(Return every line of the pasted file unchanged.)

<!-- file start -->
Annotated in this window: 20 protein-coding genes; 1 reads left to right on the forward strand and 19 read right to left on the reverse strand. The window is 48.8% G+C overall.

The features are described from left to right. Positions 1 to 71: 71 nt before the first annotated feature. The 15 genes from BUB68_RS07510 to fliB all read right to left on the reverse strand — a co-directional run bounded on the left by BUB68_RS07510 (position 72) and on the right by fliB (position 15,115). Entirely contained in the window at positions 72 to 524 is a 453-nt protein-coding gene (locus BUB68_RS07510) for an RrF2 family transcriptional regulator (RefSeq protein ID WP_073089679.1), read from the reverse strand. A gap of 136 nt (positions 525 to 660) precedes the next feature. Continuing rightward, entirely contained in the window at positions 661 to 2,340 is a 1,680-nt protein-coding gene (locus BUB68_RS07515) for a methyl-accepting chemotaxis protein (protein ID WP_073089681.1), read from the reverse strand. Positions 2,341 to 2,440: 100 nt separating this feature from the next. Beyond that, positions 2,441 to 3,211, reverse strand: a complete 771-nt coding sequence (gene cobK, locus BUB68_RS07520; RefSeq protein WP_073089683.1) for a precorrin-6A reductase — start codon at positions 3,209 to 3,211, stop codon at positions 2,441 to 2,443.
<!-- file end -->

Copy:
Annotated in this window: 20 protein-coding genes; 1 reads left to right on the forward strand and 19 read right to left on the reverse strand. The window is 48.8% G+C overall.

The features are described from left to right. Positions 1 to 71: 71 nt before the first annotated feature. The 15 genes from BUB68_RS07510 to fliB all read right to left on the reverse strand — a co-directional run bounded on the left by BUB68_RS07510 (position 72) and on the right by fliB (position 15,115). Entirely contained in the window at positions 72 to 524 is a 453-nt protein-coding gene (locus BUB68_RS07510) for an RrF2 family transcriptional regulator (RefSeq protein ID WP_073089679.1), read from the reverse strand. A gap of 136 nt (positions 525 to 660) precedes the next feature. Continuing rightward, entirely contained in the window at positions 661 to 2,340 is a 1,680-nt protein-coding gene (locus BUB68_RS07515) for a methyl-accepting chemotaxis protein (protein ID WP_073089681.1), read from the reverse strand. Positions 2,341 to 2,440: 100 nt separating this feature from the next. Beyond that, positions 2,441 to 3,211, reverse strand: a complete 771-nt coding sequence (gene cobK, locus BUB68_RS07520; RefSeq protein WP_073089683.1) for a precorrin-6A reductase — start codon at positions 3,209 to 3,211, stop codon at positions 2,441 to 2,443.